Relating to someone with Alzheimer’s is like shooting a moving target that is filled with emotion.Keeping peace is more important that stating the truth (than trying to convince someone of the truth). Saying “yes we will be having dinner with your mother” is much more satisfying than explaining that dinner with a long deceased person, who would clearly be over 110 years old is simply not possible. Some regular conversations are also not possible.One needs to have some mutually satisfying connections to stay in the game for the long haul.
Before entry into a facility, the caregiver is the center of all activities like meals, entertainment, bathing and bedtime. Once in, there is a team of people tending. They are interchangeable. There is a group, where before it was personal. Alzheimer’s people get so many cues visually and this group behavior has a surprising benefit. No longer a fuss about ‘time to eat lunch’ when it is clear that everyone else is eating lunch. They typically follow suit. So many details just go away.
One visits their loved one and picks up the slack- things missed by staff. Dental hygiene is often forgone due to patient refusal. Stretching exercises and walking keeps their mobility and is fun. As the disease progresses, there are more limits. My mother is still ambulatory. I witness others and how their families make connections. Food, music, photographs, some glamor, and sports TV for the guys.Movies are often too hard as the story line disappears. I make family albums to review. String beads into bracelets, Greek music for private singing, and the pinnacle of popularity-sweet treats. There can be times of anxiety and I bring my mother to a mirror and say ‘make a face’. Works like a charm to change a mood.
In an Alzheimer’s facility, stylishness is not important. Functional, loose fitting and accessible is the main focus. Even wearing ones’ own clothes is not imperative. Some trade willingly with each other, some unwillingly through laundry sorting errors.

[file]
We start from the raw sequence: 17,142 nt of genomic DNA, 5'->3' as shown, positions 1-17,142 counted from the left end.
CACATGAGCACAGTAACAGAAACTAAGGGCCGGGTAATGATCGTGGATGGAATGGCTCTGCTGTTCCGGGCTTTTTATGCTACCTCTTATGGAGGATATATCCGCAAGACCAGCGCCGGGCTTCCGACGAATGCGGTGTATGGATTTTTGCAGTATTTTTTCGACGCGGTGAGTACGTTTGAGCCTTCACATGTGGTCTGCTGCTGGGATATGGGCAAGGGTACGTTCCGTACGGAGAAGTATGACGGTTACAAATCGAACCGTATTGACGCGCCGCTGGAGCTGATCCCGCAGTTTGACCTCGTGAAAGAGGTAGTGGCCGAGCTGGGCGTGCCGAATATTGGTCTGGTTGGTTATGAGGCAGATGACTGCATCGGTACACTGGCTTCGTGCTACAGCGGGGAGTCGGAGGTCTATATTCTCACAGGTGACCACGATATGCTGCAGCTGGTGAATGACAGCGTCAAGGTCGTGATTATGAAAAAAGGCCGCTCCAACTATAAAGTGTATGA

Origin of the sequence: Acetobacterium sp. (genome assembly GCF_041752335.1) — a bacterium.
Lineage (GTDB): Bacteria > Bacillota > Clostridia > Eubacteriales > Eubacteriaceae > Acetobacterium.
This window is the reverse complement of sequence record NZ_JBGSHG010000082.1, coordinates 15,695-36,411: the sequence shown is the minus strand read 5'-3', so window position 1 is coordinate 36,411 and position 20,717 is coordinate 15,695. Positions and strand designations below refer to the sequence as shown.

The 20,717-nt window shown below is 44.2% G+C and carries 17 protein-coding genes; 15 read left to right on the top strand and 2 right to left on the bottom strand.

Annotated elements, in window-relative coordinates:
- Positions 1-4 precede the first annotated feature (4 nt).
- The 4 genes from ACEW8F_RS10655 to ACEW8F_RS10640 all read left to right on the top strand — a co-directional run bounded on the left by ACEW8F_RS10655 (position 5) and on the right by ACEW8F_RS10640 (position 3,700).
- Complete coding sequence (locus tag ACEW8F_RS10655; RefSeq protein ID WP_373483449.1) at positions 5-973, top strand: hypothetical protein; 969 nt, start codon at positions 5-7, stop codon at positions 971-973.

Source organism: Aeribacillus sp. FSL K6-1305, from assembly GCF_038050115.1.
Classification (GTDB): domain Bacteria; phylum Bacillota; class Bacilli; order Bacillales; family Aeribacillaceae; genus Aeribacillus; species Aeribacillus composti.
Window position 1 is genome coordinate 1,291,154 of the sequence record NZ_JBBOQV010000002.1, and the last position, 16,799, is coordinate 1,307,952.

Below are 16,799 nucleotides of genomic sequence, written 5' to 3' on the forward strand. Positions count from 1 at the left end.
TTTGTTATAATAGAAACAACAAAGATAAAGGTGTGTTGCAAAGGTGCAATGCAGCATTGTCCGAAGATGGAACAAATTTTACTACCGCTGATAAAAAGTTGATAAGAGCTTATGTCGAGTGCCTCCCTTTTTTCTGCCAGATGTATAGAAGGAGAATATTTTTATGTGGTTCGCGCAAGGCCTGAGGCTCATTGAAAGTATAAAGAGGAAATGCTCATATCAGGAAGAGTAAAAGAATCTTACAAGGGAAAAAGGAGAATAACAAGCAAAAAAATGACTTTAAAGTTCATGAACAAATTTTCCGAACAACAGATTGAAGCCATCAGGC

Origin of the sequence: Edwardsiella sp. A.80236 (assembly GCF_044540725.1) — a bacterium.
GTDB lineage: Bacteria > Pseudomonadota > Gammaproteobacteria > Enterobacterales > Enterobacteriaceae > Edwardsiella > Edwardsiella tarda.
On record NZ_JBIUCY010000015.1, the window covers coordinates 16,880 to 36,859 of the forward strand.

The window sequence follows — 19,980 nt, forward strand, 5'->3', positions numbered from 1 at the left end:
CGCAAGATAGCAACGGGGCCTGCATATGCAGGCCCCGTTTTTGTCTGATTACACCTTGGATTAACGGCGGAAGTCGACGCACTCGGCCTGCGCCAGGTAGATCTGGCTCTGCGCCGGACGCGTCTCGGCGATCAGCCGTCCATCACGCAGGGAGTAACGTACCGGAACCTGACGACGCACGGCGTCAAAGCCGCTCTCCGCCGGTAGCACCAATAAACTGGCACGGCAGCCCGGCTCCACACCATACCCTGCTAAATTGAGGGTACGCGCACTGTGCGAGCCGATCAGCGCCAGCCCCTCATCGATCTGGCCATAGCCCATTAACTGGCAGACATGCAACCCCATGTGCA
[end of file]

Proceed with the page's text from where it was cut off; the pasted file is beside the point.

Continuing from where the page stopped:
After my father died, the facility gave me a bag of his clothes.
Months later, I felt something in my shoe. A name label. Not my father’s name, but one of his friends, Allen. Allen had died a few weeks before George. I must have gotten some of Allen’s things in George’s bag. How did these oversized socks get on my feet? Sort of like how do germs travel unnoticed and how in this community we are unexpectedly touched by each other in this most incredible time in life.
Allen had the tick of moving his tongue rapidly back and forth horizontally with his lips parted about a half inch. Once you see it, you try it. Everyone does. You could mimic this gesture towards someone in the facility and they would right away san “Allen”. This sticks with people, who often don’t remember much else.
I have since hung Allen’s socks on my bedroom wall, next to the insides of an accordion and a piece of wire that made its own shape by being driven over many times.
In the facility we are exposed to many other families going through similar life and death processes. We become close with them, however we disengage when their loved one passes. Our commonality has ended.
I was not prepared for how many deaths I would become a part of.